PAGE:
Frequently asked questions #

If you can't find the answer you're looking for please:

Why am I getting "unknown flag" error? #

If you see an error like below (or similar, with a different flag):

Error: unknown flag: --artifact-type

It most likely means you misspelled a flag.

"unknown command" errors #

E.g.

kosli expect deploymenct abc.exe --artifact-type file
Error: unknown command: deploymenct
available subcommands are: deployment

Note that there is a typo in deploymenct. This error will pop up if you're trying to use a command that is not present in the version of the kosli CLI you are using.

zsh: no such user or named directory #

When running commands with an argument starting with ~ you can encounter following problem:

kosli list snapshots prod ~3..NOW
zsh: no such user or named directory: 3..NOW

To help ZShell interpret the argument correctly, wrap it in quotation marks (single or double):

kosli list snapshots prod '~3..NOW'

or

kosli list snapshots prod "~3..NOW"

Github can't see KOSLI_API_TOKEN secret #

Secrets in Github actions are not automatically exported as environment variables. You need to add required secrets to your GITHUB environment explicitly. E.g. to make kosli_api_token secret available for all cli commands as an environment variable use the following:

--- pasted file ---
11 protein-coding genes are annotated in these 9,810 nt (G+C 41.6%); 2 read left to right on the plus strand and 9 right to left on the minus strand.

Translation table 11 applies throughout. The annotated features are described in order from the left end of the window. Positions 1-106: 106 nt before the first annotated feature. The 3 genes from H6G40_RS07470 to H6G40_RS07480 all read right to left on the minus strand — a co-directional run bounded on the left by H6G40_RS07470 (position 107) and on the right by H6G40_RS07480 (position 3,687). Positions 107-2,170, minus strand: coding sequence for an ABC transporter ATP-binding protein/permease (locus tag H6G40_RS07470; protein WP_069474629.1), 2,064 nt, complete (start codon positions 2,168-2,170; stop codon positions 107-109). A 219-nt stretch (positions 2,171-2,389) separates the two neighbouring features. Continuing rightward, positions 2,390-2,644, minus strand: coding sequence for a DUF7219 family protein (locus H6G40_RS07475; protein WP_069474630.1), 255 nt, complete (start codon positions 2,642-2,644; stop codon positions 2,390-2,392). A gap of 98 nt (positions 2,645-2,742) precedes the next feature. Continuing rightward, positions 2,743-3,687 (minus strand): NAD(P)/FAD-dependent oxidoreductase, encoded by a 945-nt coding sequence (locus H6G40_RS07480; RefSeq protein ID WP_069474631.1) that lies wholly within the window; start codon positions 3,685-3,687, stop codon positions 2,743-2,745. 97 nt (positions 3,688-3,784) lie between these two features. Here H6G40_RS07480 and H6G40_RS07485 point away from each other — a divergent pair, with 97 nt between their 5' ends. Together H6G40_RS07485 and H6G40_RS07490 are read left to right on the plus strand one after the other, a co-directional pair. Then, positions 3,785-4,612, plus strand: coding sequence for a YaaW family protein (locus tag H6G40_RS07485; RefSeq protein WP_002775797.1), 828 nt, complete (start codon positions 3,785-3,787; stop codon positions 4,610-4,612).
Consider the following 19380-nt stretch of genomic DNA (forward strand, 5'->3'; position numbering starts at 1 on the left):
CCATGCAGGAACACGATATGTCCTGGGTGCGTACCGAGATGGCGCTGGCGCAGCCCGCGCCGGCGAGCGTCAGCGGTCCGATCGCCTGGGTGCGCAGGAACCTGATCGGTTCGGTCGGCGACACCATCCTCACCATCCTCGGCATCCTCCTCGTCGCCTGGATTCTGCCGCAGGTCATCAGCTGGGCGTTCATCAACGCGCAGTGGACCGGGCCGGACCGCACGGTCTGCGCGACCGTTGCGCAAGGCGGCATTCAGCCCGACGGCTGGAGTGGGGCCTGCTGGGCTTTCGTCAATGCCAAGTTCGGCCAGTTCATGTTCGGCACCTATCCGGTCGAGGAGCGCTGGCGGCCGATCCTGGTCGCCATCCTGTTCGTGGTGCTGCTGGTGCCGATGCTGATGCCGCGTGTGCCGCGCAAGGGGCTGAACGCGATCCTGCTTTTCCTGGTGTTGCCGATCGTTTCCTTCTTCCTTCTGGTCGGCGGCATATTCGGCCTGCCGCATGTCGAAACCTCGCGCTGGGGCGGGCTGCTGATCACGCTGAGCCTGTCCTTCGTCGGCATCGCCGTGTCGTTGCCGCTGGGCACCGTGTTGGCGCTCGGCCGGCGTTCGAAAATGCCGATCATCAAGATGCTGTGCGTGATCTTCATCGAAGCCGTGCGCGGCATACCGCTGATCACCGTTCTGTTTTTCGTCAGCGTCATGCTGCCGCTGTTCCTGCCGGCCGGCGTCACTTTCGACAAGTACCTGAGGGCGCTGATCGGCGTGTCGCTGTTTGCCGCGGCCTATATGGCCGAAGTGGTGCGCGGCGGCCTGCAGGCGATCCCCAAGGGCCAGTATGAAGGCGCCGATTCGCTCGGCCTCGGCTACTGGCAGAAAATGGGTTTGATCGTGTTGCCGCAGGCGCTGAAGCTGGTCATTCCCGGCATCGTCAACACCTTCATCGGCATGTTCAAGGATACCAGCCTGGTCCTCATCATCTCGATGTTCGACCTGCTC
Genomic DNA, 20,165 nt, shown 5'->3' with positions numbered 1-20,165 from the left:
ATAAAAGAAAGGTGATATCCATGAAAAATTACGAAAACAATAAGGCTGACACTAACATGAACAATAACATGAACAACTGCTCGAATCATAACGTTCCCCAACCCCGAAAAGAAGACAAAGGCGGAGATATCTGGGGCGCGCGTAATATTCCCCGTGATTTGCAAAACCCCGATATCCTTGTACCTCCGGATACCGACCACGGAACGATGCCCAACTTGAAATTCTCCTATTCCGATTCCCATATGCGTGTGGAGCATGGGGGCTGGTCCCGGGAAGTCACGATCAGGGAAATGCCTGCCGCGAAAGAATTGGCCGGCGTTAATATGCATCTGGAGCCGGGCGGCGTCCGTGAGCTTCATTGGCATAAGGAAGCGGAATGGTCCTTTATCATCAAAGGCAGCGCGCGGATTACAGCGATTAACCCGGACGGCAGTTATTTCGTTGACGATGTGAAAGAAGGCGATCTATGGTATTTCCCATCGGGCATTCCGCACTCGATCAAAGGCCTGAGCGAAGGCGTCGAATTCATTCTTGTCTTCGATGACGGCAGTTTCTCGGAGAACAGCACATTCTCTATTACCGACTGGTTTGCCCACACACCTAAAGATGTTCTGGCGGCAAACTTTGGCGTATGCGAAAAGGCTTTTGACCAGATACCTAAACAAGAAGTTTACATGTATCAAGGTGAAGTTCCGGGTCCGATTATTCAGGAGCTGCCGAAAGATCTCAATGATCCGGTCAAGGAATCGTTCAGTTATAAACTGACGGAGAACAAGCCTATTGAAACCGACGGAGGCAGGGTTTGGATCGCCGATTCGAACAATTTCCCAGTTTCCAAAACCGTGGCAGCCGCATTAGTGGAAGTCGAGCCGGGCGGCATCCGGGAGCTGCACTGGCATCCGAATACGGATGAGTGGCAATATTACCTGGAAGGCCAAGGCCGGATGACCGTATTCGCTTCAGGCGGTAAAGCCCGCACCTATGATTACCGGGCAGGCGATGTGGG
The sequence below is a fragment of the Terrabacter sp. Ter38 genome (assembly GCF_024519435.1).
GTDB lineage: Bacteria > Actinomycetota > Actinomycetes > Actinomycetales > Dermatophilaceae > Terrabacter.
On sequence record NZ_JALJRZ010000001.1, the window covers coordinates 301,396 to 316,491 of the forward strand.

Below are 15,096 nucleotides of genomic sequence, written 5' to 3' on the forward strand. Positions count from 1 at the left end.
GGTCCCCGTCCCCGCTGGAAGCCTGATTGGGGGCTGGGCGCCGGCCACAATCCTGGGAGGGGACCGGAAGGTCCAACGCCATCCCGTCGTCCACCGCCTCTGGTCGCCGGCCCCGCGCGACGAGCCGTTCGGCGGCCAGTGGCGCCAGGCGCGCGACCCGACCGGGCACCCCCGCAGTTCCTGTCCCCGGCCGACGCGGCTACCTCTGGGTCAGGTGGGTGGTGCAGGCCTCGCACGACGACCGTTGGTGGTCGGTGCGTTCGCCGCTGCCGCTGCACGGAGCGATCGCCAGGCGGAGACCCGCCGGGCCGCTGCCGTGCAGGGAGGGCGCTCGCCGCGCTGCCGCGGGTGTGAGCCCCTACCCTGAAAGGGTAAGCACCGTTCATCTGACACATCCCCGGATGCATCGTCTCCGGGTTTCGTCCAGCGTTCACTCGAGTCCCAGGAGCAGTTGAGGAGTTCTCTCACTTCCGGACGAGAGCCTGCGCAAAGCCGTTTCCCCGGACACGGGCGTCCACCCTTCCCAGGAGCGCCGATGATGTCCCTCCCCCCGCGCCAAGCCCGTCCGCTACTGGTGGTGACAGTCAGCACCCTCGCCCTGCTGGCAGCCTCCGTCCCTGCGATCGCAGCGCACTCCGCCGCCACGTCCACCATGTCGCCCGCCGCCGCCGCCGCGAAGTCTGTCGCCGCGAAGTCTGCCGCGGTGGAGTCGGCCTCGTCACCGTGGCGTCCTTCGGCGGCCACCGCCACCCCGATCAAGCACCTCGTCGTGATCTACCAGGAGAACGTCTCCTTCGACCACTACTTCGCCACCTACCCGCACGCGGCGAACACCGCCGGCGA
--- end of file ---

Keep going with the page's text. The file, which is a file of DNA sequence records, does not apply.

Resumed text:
env:
  KOSLI_API_TOKEN: ${{ secrets.kosli_api_token }}

Where can I find API documentation? #

Kosli API documentation is available for logged in Kosli users here: https://app.kosli.com/api/v2/doc/
You can find the link at app.kosli.com after clicking at your avatar (top-right corner of the page)

Do I have to provide all the flags all the time? #

A number of flags won't change their values often (or at all) between commands, like --org or --api-token. Some will differ between e.g. workflows, like --flow. You can define them as environment variable to avoid unnecessary redundancy. Check Environment variables section to learn more.

What is dry run and how to use it? #

You can use dry run to disable writing to app.kosli.com - e.g. if you're just trying things out, or troubleshooting (dry run will print the payload the CLI would send in a non dry run mode).